5 Things You Should Know About the Darrell Brook Trial

5 Things You Should Know About the Darrell Brook Trial

Lauren Froggatt

1. Darrell brooks was found guilty

After three hours of deliberation by the jury, Brooks was charged with 76 criminal charges, which includes 6 counts of 1st degree intentional homicide, after Darrell Brooks drove his SUV through the Waukesha Christmas parade. After being found guilty, a Sentencing took place on November 15th and 16th, where Brooks’ was sentenced to 6 consecutive life sentences without the chance for parole plus an additional 700 years.  The sentencing trial took place over the course of two days, where both sides of the case had a chance to read statements to the court. Mr. Brooks’ spoke for two hours claiming there was a recall on the vehicle, but Judge Dorrow struck this statement from the record. After Brooks’ sentencing trial, he will have 20 days to file a notice to appeal.

 “Appeals are essentially a request to undo the result of a case based on some gigantic error that occurred during the case.” Said defense attorney  Paul Rifelj. “If you look at some famous examples, (like the case of Adnan Syed in Maryland) you will also see that appeals take a lot of time, years, to complete.”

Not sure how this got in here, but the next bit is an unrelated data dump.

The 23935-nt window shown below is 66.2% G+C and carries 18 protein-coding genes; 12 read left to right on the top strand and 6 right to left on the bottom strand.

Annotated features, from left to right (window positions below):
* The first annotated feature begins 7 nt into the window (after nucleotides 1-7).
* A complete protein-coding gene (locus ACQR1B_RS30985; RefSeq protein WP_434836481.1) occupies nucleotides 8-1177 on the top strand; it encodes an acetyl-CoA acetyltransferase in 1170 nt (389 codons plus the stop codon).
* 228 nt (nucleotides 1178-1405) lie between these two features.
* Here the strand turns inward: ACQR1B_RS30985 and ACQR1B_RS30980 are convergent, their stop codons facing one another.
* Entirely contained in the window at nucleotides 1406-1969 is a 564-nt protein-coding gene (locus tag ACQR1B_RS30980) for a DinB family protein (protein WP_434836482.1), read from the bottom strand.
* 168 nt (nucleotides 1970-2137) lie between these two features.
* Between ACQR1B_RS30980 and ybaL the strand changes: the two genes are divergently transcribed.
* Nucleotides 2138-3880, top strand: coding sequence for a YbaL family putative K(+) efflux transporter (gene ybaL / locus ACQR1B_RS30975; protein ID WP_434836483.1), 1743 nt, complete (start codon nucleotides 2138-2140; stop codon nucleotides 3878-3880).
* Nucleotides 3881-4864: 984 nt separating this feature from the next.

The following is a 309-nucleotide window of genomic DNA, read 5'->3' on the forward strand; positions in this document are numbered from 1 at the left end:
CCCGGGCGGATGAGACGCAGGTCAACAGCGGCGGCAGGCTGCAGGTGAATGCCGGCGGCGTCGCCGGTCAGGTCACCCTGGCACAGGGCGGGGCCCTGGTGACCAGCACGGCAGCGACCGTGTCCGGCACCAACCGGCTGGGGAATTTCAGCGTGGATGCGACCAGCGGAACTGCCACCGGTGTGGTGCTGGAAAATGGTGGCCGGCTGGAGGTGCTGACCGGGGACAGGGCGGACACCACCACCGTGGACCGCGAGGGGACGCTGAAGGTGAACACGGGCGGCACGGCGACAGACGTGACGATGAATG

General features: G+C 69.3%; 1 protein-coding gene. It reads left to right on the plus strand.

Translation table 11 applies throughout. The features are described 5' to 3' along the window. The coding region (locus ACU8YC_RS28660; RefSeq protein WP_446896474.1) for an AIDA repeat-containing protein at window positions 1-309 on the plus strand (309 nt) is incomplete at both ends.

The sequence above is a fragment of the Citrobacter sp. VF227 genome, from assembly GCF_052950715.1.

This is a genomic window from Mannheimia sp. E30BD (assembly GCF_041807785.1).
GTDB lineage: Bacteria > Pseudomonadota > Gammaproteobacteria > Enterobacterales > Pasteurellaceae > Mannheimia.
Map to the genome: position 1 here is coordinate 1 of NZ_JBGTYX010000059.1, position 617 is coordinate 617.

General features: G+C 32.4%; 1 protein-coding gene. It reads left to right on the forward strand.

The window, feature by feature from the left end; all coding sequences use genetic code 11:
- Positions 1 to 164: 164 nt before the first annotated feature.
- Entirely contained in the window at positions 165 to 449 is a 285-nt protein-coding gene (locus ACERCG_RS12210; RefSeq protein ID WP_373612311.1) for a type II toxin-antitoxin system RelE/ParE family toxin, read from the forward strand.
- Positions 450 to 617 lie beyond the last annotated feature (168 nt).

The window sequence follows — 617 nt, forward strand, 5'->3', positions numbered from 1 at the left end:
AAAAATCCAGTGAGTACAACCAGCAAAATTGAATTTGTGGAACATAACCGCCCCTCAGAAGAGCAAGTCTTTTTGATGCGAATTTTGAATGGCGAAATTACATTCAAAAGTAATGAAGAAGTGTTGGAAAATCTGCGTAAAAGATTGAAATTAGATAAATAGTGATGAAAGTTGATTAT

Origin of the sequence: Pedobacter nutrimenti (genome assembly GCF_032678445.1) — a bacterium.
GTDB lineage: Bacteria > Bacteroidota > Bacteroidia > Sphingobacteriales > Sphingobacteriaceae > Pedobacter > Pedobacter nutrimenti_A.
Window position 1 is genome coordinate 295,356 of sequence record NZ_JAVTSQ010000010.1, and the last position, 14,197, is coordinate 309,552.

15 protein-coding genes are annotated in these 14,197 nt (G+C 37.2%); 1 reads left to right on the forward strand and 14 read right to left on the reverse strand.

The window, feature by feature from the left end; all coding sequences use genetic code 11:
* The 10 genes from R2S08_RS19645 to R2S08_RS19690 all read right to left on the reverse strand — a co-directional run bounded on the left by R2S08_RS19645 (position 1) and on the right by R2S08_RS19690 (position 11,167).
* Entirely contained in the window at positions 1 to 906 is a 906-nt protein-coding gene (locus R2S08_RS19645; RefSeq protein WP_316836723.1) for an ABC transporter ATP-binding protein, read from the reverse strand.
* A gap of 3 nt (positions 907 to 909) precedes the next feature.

At this time, Darrell Brooks has stated that he plans to appeal the court’s decision. 

2. Darrell Brooks represented himself 

 In late September, nearing the beginning of his trial, Brooks dismissed his legal team and filed a motion to represent himself. Judge Jennifer Dorrow approved this motion, stating that Brooks understands the disadvantages of self-representation and will be proceeding without counsel. 

“Informed of,” said Brooks. “I never said I understand. I never once said I understand. As a matter of fact I do not understand.” 

Brooks was given time to think over the decision of giving up his right to counsel, and ultimately decided to go the self representation route. 

When a criminal defendant chooses self representation, it dramatically alters the course of a trial. When a non-attorney decides to litigate for themselves, it opens the door to missteps and errors that never would have occurred if an attorney was doing the trial.” Said Attorney Paul Rifelj.  

 “An attorney, knowing that there is no way the information could come in at trial, would not bring that information up in front of the jury.  A non-attorney may bring it up, unaware that the information is improper.  It gets even worse if the improper information could be prejudicial to the jury.” 

Brooks’ was provided with some basic tools to assist him in the trial, such as guidelines for how to write a closing statement, but gave up his right to professional assistance from an Attorney. 

“I’ve seen self representation before, but never in a felony case. We see it on a lot of low level crimes like smaller misdemeanors and traffic offenses, but felonies it’s very very rare to see someone representing themselves.” Said Waukesha District Attorney Sue Opper.